Frederick Victor Dickins

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Frederick Victor Dickins (1838–1915) was a British surgeon, barrister, orientalist and university administrator. He is now remembered as a translator of Japanese literature.

Life[edit]

He first visited Japan as a medical officer on HMS Coromandel in 1863. For three years he was at Yokohama in charge of medical facilities there. During this time he was in contact with Japanese doctors and culture, and also Ernest Satow who became a lifelong correspondent and friend. He began publishing English translations of Japanese classical works at this time. He left his naval position, returned to England and tried some career choices, but came back to Japan in 1871, having in the meantime married and been called to the Bar. He built up a legal practice in Japan. He was also widely involved with the Yokohama community, with botany, and journalism.

Dickins was especially interested in ferns which he collected at Yokohama and Atami, 1863–65. He sent both living plants and drawings back to J.D. Hooker at the Royal Botanic Gardens at Kew. [1]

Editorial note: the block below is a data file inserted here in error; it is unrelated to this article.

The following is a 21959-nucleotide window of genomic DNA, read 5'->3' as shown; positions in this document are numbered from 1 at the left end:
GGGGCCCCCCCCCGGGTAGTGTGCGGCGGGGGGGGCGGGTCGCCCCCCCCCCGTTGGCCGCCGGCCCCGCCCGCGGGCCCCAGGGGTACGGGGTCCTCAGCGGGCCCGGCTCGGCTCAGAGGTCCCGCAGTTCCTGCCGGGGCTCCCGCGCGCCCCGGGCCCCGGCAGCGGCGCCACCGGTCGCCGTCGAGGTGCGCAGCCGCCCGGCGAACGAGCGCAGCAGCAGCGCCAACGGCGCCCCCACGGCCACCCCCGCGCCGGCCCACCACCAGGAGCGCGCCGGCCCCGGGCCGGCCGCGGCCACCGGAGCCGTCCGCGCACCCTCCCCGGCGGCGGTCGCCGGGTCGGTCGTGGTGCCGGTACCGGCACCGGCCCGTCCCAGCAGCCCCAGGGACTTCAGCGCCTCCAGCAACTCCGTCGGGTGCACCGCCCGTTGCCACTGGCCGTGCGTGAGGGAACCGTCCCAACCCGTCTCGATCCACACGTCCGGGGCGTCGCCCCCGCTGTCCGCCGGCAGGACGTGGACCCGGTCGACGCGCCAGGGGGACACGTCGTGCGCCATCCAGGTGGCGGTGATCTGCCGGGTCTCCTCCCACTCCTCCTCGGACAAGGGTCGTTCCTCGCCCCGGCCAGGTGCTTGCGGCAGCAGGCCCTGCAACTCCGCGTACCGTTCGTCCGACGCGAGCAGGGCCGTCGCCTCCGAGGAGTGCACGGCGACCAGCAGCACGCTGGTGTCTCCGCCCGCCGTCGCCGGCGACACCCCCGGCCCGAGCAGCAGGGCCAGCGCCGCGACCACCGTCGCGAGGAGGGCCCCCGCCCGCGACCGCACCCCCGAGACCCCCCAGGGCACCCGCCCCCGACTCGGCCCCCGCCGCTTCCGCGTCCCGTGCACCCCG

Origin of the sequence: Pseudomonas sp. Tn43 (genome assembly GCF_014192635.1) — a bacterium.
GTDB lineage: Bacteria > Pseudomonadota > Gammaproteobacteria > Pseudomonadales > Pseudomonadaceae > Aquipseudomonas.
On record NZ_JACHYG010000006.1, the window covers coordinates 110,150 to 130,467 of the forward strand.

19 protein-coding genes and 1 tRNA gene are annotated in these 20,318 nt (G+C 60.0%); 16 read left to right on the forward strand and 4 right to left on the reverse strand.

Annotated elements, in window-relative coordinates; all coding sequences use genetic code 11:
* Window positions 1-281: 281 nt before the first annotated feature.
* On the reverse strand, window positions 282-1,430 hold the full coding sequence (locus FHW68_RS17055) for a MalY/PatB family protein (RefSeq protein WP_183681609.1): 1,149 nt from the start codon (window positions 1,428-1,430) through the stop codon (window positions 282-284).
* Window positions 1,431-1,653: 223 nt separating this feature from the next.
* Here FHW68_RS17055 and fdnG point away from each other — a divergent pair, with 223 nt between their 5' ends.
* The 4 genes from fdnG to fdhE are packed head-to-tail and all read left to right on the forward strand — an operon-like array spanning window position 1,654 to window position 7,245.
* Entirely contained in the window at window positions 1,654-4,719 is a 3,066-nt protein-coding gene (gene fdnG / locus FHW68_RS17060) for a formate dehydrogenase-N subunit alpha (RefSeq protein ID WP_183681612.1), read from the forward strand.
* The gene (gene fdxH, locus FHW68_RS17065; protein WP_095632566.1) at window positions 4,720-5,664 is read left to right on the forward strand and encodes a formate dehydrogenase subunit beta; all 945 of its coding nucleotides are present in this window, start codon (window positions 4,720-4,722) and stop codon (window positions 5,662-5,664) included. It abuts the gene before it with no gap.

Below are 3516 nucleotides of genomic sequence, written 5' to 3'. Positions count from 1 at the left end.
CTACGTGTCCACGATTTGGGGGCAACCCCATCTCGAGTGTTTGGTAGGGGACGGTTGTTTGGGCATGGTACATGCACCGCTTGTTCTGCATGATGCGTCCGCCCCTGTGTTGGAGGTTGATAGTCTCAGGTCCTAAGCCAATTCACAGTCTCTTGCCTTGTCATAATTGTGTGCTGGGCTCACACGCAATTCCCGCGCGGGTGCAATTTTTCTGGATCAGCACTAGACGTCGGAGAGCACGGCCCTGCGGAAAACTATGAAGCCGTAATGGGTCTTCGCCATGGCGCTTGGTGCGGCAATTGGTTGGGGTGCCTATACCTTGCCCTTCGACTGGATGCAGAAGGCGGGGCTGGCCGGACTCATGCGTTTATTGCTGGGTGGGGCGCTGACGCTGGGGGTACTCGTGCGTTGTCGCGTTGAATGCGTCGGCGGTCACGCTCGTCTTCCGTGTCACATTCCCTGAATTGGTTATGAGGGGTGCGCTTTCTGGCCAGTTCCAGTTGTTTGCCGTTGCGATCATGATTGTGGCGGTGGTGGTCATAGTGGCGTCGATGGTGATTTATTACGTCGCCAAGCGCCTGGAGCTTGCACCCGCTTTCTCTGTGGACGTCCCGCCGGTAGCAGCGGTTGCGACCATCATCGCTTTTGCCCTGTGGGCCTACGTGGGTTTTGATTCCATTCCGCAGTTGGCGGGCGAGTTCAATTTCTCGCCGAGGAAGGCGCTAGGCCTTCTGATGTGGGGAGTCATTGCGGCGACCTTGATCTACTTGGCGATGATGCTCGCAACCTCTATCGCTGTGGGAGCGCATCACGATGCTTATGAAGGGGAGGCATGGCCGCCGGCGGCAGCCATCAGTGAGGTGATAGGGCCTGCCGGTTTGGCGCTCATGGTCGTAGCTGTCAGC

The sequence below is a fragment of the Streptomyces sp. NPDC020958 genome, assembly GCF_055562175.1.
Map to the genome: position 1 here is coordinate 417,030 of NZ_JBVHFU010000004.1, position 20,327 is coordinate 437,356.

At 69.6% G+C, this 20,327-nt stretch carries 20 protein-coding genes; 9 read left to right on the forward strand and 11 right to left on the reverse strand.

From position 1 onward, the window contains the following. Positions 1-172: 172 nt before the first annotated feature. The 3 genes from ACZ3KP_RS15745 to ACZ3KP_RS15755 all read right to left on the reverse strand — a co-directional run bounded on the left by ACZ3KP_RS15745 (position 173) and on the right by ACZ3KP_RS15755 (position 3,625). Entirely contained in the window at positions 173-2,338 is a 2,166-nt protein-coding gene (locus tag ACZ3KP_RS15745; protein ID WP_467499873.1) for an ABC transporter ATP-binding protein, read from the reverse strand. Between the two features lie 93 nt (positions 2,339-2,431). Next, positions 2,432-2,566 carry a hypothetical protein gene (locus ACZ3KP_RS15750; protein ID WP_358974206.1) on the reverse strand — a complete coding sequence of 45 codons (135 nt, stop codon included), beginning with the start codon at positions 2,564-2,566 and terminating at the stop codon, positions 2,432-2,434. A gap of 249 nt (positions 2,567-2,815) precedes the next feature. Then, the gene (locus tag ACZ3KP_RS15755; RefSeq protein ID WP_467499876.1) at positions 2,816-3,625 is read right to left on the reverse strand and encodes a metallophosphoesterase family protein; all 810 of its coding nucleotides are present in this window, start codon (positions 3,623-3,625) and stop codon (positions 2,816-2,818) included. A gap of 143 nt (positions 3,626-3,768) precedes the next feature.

He returned to England in 1879. After spending some further time practicing law in Egypt, he mostly devoted himself to Japanese studies and administration in the University of London.

Works[edit]

  • The Collected Works of Frederick Victor Dickins (Bristol: Ganesha, Tokyo: Edition Synapse 1999) reprinted in seven volumes with an introduction by Peter Kornicki ISBN 978-1-86210-003-9
  • Dickins co-authored a Life of Sir Harry Parkes with Stanley Lane-Poole. Lane-Poole wrote the first volume on Parkes in China, Dickins the second volume on Parkes in Japan.

Letters to Dickins[edit]

References[edit]

  1. ^ Peter Barnes, ‘Japan’s botanical sunrise: plant exploration around the Meiji Restoration,’ Curtis's Botanical Magazine 18(1): 117-131 (2001)

External links[edit]